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Shane Burgess on Using Proteomics to Study Production Animals

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At A Glance

Name: Shane Burgess

Position: Assistant professor, department of basic sciences, College of Veterinary Medicine, Mississippi State University, since 2002.

Background: PhD, University of Bristol School of Medicine and Institute of Animal Health, United Kingdom, 1999.

BVSc, Massey University, School of Veterinary Medicine, New Zealand, 1989.

 

As Thermo Electron prepares to launch its new Bioworks 3.2 software which will incorporate the open source format mzData (see story on p.1), ProteoMonitor caught up with one of the software beta testers who faces special challenges in working with poorly annotated, non-traditional genomes.

How did you end up combining proteomics with production animal research?

I got my vet degree in New Zealand, and then after going all over the place, I ended up doing a PhD in Britain. My PhD was conferred by the Bristol Medical School, but I actually was at the Institute for Animal Health in Compton, which is one of the BBSRC. The BBSRC is a large umbrella organization which runs a lot of research. There isn’t really a similar thing in the US — it’s kind of like a cross between the NSF and the USDA. Anyway, I did my PhD there, so I’m a vet. And I did my PhD in immunology, cancer biology, and virology.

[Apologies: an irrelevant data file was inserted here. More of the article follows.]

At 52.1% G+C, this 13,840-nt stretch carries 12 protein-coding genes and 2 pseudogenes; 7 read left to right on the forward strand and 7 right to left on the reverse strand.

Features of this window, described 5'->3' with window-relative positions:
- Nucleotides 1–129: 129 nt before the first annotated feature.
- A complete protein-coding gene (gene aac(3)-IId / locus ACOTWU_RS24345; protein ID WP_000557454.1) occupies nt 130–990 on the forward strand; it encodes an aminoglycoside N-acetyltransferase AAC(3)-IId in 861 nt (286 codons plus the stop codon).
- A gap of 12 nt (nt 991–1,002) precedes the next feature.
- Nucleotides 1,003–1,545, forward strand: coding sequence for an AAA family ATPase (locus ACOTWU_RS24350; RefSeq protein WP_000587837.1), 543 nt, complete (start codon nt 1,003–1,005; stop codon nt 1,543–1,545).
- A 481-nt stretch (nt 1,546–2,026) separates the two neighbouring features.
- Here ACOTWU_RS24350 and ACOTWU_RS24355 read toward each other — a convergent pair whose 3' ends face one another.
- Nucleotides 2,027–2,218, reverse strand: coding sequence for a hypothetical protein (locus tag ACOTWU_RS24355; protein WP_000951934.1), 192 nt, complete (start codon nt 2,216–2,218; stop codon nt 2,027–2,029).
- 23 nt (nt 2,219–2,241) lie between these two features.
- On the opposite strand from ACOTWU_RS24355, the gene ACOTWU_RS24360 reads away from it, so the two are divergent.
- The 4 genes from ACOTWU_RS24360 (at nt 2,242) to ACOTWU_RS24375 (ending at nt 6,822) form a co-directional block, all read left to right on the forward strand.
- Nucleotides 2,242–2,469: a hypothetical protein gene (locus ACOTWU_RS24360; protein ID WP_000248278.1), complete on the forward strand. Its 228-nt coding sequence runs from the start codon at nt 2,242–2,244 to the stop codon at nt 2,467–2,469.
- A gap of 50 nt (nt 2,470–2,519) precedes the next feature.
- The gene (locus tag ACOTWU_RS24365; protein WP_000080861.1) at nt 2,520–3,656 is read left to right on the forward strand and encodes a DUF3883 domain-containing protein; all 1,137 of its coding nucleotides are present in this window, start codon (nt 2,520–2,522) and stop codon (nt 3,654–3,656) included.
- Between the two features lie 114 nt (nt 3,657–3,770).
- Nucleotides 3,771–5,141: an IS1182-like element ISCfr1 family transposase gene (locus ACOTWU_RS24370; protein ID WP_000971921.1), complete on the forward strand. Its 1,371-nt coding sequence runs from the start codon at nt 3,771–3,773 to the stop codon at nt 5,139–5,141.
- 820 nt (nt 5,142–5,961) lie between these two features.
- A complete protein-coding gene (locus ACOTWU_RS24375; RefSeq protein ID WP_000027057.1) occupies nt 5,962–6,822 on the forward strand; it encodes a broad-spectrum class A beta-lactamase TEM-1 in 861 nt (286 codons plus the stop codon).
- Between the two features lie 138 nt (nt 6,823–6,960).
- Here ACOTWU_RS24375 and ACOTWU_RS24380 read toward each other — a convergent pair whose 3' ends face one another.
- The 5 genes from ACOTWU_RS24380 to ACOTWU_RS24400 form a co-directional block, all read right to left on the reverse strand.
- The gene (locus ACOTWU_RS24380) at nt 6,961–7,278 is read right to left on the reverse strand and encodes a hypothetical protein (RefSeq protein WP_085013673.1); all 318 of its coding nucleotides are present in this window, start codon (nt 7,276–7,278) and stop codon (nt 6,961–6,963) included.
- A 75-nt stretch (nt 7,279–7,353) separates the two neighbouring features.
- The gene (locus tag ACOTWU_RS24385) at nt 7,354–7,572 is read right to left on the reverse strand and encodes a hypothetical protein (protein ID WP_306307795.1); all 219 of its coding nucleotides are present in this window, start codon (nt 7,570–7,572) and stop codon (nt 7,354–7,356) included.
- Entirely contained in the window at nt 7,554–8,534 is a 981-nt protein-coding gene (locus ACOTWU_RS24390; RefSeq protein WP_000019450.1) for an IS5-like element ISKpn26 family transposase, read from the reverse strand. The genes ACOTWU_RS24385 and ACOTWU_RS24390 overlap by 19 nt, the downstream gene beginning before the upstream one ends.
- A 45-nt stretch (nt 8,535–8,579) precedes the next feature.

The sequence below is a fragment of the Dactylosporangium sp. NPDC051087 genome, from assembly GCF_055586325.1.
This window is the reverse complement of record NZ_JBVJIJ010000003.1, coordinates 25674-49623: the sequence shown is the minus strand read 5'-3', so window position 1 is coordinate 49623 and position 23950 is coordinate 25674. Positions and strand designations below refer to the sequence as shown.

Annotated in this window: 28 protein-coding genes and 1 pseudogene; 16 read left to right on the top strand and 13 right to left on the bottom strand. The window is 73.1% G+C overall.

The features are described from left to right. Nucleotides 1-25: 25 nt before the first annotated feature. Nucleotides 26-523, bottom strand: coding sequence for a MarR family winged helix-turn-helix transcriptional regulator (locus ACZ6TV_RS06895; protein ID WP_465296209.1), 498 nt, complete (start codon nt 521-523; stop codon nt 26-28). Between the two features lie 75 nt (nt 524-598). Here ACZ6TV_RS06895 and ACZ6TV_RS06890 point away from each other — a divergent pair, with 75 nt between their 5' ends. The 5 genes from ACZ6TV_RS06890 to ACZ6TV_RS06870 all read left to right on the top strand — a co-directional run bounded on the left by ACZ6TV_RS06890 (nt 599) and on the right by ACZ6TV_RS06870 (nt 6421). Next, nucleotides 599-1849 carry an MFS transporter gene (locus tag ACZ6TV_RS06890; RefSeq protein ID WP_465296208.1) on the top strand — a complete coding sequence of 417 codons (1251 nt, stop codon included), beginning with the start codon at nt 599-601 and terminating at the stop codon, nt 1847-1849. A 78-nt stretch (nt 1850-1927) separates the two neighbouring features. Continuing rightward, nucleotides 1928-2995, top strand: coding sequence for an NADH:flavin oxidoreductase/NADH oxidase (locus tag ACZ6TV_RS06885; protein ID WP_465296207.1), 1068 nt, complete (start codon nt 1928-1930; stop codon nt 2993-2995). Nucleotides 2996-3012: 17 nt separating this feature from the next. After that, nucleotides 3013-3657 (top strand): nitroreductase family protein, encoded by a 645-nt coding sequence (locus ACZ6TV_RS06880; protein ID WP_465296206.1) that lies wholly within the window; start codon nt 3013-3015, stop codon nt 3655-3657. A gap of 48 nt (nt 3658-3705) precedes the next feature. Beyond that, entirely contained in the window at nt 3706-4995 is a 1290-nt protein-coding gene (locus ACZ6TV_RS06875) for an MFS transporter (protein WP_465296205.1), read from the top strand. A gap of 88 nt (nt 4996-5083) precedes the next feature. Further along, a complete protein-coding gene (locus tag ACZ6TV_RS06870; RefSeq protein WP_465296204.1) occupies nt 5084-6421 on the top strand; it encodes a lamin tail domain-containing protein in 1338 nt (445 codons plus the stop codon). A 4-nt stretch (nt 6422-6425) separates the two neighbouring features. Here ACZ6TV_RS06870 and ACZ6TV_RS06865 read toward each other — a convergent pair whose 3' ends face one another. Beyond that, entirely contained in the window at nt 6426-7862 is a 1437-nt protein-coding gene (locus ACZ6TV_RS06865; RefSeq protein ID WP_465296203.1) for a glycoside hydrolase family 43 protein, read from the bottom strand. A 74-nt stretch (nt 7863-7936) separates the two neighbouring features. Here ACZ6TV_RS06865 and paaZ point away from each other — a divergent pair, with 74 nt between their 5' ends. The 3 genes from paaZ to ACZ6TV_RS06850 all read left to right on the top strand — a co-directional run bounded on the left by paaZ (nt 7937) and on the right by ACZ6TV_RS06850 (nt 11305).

We moved over to the US, and at that time I had the feeling that the chicken genome would be done and I thought this would be an ideal time to apply some of these post-genomic techniques to animals. The reason I actually went to Mississippi State was because it turned out in the year 2001, just before I got here, a couple of quite visionary people at Mississippi State invested quite heavily in the Life Sciences Biotechnology Institute. And that Life Sciences Biotechnology Institute was established to take advantage of technology like proteomics, in addition to other functional genomics technology.

So it kind of worked out at the same time when I was looking at what I was going to be doing the future, I thought proteomics had a lot of potential. At that stage I realized the complexity of the proteome, but I didn’t realize the complexity of the data analysis. So basically, I started the lab in the beginning of 2002 trying to apply a number of techniques from humans to chicken, primarily because [chickens] had the most advanced database resource of the non-traditional biomedical animals. I have a background in chicken anyway.